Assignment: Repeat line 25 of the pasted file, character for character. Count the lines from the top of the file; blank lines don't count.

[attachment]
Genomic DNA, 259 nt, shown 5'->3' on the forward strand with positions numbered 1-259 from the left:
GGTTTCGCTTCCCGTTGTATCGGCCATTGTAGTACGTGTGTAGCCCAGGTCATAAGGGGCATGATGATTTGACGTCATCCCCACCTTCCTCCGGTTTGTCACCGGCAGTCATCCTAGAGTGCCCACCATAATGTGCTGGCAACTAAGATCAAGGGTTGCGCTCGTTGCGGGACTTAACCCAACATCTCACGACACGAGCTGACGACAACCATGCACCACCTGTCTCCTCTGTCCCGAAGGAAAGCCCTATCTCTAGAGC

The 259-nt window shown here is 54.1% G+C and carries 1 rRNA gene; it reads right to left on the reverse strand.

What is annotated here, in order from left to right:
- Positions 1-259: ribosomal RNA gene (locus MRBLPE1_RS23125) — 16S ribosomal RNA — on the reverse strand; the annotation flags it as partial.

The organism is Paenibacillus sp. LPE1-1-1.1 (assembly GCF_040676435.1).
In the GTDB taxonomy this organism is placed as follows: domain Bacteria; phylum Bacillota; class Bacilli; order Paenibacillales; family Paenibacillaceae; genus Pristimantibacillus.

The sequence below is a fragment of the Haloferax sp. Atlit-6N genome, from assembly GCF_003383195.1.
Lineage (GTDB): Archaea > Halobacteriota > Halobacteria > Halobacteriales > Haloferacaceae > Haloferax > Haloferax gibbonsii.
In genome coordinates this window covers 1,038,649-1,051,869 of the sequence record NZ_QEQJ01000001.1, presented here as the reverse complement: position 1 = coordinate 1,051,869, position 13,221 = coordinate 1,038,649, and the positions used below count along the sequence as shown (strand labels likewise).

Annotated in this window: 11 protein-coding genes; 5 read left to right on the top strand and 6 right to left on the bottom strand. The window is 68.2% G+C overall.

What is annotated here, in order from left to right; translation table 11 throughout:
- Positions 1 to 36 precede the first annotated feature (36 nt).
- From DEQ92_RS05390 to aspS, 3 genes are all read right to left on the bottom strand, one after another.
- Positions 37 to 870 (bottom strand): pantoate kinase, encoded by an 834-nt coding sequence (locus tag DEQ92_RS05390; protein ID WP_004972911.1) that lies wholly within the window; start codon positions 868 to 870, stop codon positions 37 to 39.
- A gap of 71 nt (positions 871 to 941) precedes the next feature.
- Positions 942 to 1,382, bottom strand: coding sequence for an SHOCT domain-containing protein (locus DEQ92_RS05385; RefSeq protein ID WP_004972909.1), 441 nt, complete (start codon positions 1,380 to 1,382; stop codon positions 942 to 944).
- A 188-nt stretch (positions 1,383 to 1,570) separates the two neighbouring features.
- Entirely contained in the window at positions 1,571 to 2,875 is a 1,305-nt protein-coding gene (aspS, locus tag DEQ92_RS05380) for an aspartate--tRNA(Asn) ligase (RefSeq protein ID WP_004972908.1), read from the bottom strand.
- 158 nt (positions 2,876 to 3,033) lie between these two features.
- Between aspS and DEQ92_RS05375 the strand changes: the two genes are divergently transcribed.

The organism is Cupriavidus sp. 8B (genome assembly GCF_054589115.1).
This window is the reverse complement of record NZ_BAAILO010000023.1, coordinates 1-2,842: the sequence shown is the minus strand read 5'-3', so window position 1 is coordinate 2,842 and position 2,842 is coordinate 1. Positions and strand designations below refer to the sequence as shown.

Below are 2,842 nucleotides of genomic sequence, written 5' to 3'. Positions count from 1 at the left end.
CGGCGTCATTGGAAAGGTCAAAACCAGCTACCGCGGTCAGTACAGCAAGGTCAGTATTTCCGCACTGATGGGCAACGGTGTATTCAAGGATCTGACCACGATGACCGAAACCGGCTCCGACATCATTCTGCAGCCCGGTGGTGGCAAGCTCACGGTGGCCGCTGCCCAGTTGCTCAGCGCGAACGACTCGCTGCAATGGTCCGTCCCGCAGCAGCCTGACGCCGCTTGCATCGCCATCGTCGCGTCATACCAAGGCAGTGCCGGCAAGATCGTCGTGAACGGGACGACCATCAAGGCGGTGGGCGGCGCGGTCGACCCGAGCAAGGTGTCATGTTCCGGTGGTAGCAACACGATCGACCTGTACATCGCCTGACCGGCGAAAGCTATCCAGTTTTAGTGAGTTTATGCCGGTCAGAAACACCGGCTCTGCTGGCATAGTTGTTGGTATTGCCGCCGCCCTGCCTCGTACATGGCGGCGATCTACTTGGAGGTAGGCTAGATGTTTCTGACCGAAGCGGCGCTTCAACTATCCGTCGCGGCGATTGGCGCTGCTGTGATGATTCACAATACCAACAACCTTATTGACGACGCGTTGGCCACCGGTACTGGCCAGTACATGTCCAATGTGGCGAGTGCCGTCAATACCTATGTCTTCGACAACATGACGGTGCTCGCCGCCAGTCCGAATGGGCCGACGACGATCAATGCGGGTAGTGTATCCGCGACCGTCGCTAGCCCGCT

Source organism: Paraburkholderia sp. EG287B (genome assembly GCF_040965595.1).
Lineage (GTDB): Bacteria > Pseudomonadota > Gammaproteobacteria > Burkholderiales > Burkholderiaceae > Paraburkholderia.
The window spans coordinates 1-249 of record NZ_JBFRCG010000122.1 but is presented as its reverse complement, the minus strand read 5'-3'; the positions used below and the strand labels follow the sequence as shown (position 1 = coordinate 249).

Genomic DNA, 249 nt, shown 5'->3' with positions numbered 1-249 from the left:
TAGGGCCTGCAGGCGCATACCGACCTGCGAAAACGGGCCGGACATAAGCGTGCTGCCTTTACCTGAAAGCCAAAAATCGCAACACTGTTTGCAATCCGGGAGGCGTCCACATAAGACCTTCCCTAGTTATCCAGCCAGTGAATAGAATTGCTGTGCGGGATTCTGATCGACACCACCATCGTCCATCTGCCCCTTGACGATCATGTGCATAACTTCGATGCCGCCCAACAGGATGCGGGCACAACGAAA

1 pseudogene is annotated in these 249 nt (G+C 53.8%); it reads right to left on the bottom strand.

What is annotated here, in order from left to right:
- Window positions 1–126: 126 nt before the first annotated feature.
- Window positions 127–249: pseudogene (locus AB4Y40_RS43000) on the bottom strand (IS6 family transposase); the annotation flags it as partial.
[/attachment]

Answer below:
CGGCGTCATTGGAAAGGTCAAAACCAGCTACCGCGGTCAGTACAGCAAGGTCAGTATTTCCGCACTGATGGGCAACGGTGTATTCAAGGATCTGACCACGATGACCGAAACCGGCTCCGACATCATTCTGCAGCCCGGTGGTGGCAAGCTCACGGTGGCCGCTGCCCAGTTGCTCAGCGCGAACGACTCGCTGCAATGGTCCGTCCCGCAGCAGCCTGACGCCGCTTGCATCGCCATCGTCGCGTCATACCAAGGCAGTGCCGGCAAGATCGTCGTGAACGGGACGACCATCAAGGCGGTGGGCGGCGCGGTCGACCCGAGCAAGGTGTCATGTTCCGGTGGTAGCAACACGATCGACCTGTACATCGCCTGACCGGCGAAAGCTATCCAGTTTTAGTGAGTTTATGCCGGTCAGAAACACCGGCTCTGCTGGCATAGTTGTTGGTATTGCCGCCGCCCTGCCTCGTACATGGCGGCGATCTACTTGGAGGTAGGCTAGATGTTTCTGACCGAAGCGGCGCTTCAACTATCCGTCGCGGCGATTGGCGCTGCTGTGATGATTCACAATACCAACAACCTTATTGACGACGCGTTGGCCACCGGTACTGGCCAGTACATGTCCAATGTGGCGAGTGCCGTCAATACCTATGTCTTCGACAACATGACGGTGCTCGCCGCCAGTCCGAATGGGCCGACGACGATCAATGCGGGTAGTGTATCCGCGACCGTCGCTAGCCCGCT